But perhaps the most persistent criticism, and the one reflected in the tweet above, is that TpT is a terrible source of instructional content. Like Mrs. Boyd, some hold this view with the same certainty that they believe cigarettes are bad for your health and Howard the Duck is a shit movie. The value judgment that wafts off of so many of these folks’ criticisms is that no good teacher would use anything from Teachers Pay Teachers.

Yet many teachers do. Why? For those who believe TpT is a heaping pile of steaming instructional garbage,  the only possible answer is that teachers lack access to quality curricula. And while that may be part of the answer, the more complete answer is that many teachers simply don’t share the opinion that TpT is an educational junkyard. For teachers in actual classrooms, there are a number of reasons why TpT is a valuable resource, and there are other reasons why critics’ disdain of TpT is misguided.

Why Teachers Use Teachers Pay Teachers

They Have No Curricula

Certainly, there are teachers who have no curriculum at all but are still expected to teach the standards. The recent report on Providence schools from Johns Hopkins makes this clear. Researchers wrote:

“Teachers, principals, and even students noted the lack of an established curricula as problematic. When asked about the fact that there were supposed to be just four curricula vetted by the district, we were told about multiple impediments: in one school, the new curriculum materials did not arrive until November and included no appropriate materials for IEP students. In other cases, it was clear that ambivalence about using a particular curriculum started at the top. In one school, the principal told us that the school had purchased Eureka [a math curriculum] but that s/he was “not a fan of programs” and so ‘considers Eureka more of a resource than a curriculum.’ Nevertheless, this principal intended to purchase three new ELA curricula next year.”

The report continues:

“In one school, the principal listed almost 20 different curricula, between math and ELA, that are in use.

“We use what we can find,” said an elementary school teacher in a group interview. Teachers in several schools told the team that they would “trade autonomy for a curriculum.”

This is what teachers do. They use what they can find. And it’s really easy to find things on Teachers Pay Teachers. Something is better than nothing, and TpT offers these teachers what their employers haven’t.

They Have Poor Curricula

Like the content on Teachers Pay Teachers, not all curriculum is created equal. Some of it stinks. And some districts purchase odiferous products. Teachers are the people who have to use the smelly lessons and they quickly learn just how offensive the emissions are. If teachers are stuck with stinky curriculum, they have two options: Keep using something that isn’t working or seek out better resources. That such a high percentage of teachers search for resources on Teachers Pay Teachers says less about these teachers’ unprofessionalism and more about how deficient they find the curricula they’ve been asked to use. If anything, the use of Teachers Pay Teachers indicates teachers’ earnest desire to find resources that engage and educate, not that they’re abdicating their instructional responsibilities. The graphic above could easily be seen as a good thing.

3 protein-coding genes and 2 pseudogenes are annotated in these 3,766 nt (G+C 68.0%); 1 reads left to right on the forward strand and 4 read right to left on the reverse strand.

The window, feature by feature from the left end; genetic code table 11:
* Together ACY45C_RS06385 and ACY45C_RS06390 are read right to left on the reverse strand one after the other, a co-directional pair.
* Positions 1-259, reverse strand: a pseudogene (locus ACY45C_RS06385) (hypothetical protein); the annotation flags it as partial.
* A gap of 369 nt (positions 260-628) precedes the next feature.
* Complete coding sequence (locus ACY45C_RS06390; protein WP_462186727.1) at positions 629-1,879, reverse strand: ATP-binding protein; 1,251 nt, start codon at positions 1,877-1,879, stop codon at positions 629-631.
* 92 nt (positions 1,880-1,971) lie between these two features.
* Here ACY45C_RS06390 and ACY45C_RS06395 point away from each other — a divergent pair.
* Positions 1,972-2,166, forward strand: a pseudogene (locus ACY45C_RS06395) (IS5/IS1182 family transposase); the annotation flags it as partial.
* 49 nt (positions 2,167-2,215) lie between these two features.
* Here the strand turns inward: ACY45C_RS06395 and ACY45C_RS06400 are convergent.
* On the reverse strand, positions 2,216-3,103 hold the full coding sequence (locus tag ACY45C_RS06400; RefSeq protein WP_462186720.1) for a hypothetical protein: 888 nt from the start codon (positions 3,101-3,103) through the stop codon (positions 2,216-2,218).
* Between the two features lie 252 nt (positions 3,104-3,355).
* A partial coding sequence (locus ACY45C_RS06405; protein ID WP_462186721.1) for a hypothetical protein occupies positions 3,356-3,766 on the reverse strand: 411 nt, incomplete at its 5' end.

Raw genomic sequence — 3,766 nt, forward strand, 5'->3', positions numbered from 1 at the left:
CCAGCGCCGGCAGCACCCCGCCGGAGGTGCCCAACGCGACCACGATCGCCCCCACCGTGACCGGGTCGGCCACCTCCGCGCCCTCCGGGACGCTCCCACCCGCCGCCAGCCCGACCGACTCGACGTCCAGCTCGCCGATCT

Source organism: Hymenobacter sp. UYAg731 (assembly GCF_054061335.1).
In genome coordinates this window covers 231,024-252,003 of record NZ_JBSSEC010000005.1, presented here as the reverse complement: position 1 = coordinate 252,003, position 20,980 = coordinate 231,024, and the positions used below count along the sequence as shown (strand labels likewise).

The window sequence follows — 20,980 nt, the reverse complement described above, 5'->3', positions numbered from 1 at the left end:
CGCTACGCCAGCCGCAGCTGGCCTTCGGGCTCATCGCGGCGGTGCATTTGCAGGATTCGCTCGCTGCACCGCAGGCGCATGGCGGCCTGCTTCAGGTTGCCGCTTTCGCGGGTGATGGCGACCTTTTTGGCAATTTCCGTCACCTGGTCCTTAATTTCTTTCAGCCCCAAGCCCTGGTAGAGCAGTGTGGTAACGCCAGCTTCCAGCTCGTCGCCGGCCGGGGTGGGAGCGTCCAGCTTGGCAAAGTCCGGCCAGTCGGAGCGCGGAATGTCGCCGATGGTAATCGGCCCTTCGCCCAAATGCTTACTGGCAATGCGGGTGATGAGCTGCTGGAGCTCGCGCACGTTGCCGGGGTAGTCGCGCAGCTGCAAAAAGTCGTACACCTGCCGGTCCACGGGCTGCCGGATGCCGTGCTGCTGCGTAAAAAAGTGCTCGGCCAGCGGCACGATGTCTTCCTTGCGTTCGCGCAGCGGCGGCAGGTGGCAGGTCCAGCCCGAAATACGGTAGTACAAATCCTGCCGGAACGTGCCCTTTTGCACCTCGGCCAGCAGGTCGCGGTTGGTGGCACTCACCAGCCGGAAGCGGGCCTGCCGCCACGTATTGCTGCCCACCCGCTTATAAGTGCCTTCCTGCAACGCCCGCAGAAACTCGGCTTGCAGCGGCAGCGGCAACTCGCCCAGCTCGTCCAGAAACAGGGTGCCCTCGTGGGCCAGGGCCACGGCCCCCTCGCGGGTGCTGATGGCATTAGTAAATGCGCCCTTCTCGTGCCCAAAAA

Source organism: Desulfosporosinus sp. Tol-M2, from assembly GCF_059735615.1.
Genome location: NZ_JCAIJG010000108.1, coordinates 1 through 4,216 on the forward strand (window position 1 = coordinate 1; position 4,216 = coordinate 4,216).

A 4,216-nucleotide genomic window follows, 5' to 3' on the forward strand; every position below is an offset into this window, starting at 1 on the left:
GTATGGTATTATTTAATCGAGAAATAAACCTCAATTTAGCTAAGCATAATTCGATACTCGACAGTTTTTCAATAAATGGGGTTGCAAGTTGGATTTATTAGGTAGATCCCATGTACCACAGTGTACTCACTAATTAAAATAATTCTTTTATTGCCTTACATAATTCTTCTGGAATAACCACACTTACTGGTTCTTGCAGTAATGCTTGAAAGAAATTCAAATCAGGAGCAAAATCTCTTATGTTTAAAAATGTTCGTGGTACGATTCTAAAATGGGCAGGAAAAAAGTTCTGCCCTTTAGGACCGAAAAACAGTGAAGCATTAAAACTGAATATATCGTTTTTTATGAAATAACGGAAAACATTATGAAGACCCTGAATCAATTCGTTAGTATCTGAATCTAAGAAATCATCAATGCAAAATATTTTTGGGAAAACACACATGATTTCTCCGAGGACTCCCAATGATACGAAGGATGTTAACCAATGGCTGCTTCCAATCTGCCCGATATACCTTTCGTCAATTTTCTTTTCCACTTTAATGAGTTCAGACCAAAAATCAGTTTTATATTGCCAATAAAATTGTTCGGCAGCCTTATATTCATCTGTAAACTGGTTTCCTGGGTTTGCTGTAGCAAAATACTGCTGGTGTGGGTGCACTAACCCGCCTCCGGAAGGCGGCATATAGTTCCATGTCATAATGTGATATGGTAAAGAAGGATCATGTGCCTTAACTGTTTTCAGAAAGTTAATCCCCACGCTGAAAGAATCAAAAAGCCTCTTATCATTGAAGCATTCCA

To Break the Monotony

While the above graphic was a lamentation for Mrs. Boyd, she ignored the stat on the top line: 83% of teachers use their district-adopted curriculum. My assumption about the 17% who don’t is that they may not even have a district-adopted curriculum. That means most teachers are willing to use the curriculum provided to them and do so regularly. That many of them also use Teachers Pay Teachers and Pinterest suggests that they sometimes find those curriculums lacking. How might they lack? In my experience, the programs can get monotonous over the course of a 180-day school year. Also, some lessons are boring. Sometimes, teachers feel the need to change things up and make lessons more engaging.

I teach bar graphs to my third graders. To understand them better, we create them. The way this is done in the Go Math! program is boring and it’s not a skill that students learn with one lesson. So I have a choice: Keep teaching students how to make bar graphs using the district-adopted curriculum, which is unengaging, or come up with something a little more exciting. If I’m feeling creative that day — a likelihood that becomes less and less so with each passing school day — I might come up with an original idea. More often, I google something like “Fun bar graph lesson for third graders.”

Guess which two websites show up at the top of the search results.

To Reteach or Extend

Some programs are good but don’t have enough. I may need to teach students how to create bar graphs three times but the program may only have one lesson and some remediation and enrichment ideas. Sometimes, students just need to do the same thing a few times in slightly different ways. Since my program doesn’t provide these additional opportunities, I have to look elsewhere. Twenty years ago, I would have made a trip down the hall and asked the old veteran in her swivel chair to check her file cabinet. These days, the Internet is faster and its file cabinet is larger.

To Have a Life